Why risk the chance on a candidate that needs a waiver with no ECs, eh PAR and mediocre CFA over a candidate that also needs a waiver, was Team Captain, Eagle Scout, top 1% of their class, NMF candidate, and maxed the CFA?

    This is out of your control right now, what is in your control your ability to be the best candidate regarding the Whole Candidate Scoring system.

    Remember DoDMERB DQ's, branches waive. As Dad illustrated AF may waive and Navy won't.
     
  8. Vorter

    Vorter Member

    Joined:
    Oct 10, 2012
    Messages:
    12
    Likes Received:
    0
    Okay. The records show that I was prescribed but refused and never took it.

    I will of course still do my best to get in and be competitive.
     
  9. Packer

    Packer Member

    Joined:
    Feb 11, 2011
    Messages:
    1,877
    Likes Received:
    5
    Pay particular attention to this part of Pima's response. The stronger your record the better your chance of a waiver if you need one.
     
  10. Pima

    Pima Parent

    Joined:
    Nov 28, 2007
    Messages:
    12,809
    Likes Received:
    956
    Vorter,

    You are making an incorrect assumption regarding DQ. Again, the question asked for the DoDMERB exam is:
    Have you ever been prescribed?
    NOT, have you not filled the prescription.

    You are making assumptions that not filling the prescription you can:
    A. Prove it without a doubt...i.e. you can fill it without using health insurance, thus never on records.
    B. Will impact the waiver process.

    Just a Mom, but I would fill it because I see no reason why not to fill it.
     
  11. Vorter

    Vorter Member

    Joined:
    Oct 10, 2012
    Messages:
    12
    Likes Received:
    0

    The doctor said he will put on the record that I never took it and returned the prescription.

    I am hoping by not taking meds (which I don't really need) may make my OCD seem less significant and improve my chances of a waiver.
     
  12. Pima

    Pima Parent

    Joined:
    Nov 28, 2007
    Messages:
    12,809
    Likes Received:
    956
    Vorter,

    Just a question, have you thought of getting a 2nd opinion?

    Your doc says you need the meds, you say you don't. Wouldn't it be to your advantage to get a 2nd to see if you are correct or the doc is correct?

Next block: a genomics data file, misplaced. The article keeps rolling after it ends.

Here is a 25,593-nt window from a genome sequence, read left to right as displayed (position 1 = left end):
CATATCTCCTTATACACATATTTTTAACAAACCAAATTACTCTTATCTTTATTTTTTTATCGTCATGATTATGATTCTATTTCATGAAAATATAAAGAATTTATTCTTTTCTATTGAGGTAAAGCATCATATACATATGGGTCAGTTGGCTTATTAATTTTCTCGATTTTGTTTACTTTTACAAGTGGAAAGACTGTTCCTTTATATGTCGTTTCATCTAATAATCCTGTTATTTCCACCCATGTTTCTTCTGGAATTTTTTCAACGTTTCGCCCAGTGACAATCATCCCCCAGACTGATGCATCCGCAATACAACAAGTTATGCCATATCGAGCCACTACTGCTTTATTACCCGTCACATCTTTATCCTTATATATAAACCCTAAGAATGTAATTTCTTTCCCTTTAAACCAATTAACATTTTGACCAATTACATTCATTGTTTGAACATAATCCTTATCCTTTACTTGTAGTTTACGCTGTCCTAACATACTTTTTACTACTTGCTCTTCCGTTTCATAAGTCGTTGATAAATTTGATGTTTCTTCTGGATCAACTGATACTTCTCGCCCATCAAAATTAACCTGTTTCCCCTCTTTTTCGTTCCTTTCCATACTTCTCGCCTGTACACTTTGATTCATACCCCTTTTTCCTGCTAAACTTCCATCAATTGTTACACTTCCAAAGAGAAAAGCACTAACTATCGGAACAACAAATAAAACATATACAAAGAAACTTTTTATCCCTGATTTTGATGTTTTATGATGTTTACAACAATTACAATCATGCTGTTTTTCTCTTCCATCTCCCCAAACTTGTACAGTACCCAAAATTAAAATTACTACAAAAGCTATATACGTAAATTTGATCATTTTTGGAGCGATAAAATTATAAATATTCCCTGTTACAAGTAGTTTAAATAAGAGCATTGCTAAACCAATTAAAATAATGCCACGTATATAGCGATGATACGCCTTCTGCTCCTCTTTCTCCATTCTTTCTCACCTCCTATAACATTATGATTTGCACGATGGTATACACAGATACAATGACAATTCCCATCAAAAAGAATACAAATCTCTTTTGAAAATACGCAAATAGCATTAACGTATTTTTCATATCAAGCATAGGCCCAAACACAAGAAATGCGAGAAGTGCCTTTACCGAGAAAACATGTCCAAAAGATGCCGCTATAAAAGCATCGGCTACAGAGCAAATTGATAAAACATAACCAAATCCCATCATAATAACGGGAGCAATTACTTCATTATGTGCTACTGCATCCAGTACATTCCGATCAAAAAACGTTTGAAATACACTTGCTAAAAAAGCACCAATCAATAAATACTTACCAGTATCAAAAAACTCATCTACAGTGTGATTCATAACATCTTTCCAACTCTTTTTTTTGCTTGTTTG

Your med records will be required, your current doc can say you returned the script, or they can say you refused to fill it. Two different things. The only thing that is the same you were diagnosed and prescribed meds for OCD.
     
  13. Vorter

    Vorter Member

    Joined:
    Oct 10, 2012
    Messages:
    12
    Likes Received:
    0
    Sorry it's been a bit, i've been busy.
    I may consider restarting professional help and just take my chances with the waiver. It seemed like the doc just gave the prescription on a whim, but I think I could use it, I'm just not desperate for it at all.

    I'm talking with my HS counselor to consider my options but I may end up doing therapy and countering my possibly lower chances on the waiver with being more competitive (grades/SAT/etc.)
     
  14. flieger83

    flieger83 Super Moderator Moderator

    Joined:
    Jul 26, 2008
    Messages:
    2,852
    Likes Received:
    343
    Vorter,

    I'm going to take an entirely different tack here...

    TAKE CARE OF YOURSELF FIRST!!

    If you truly have OCD, a diagnosable issue, then take care of it; regardless of what it takes. Make sure YOU are okay!!

    If it poses an issue for your goal of the academy, "OH WELL" then that's how it's meant to be. But the first and most important thing must be your health!!!

    If it's meant to be, then it will be and if it's not, then there's another plan for you. But do NOT put your health at risk for this goal. It is NOT worth it.

    Steve
    USAFA ALO
    USAFA '83
     
  15. GoArmyBeatNavy

    GoArmyBeatNavy Member

    Joined:
    Jul 17, 2010
    Messages:
    668
    Likes Received:
    8
    Well said.
    For more information about medical accession standards, click here. Page 48 has the OCD DQ info.
     
  16. Vorter

    Vorter Member

    Joined:
    Oct 10, 2012
    Messages:
    12
    Likes Received:
    0
    It just says it's an automatic DQ.

    Anyway I will stil get treatment, just one way is at home and another is with professionals, but I will most likely get professional help.
     

Share This Page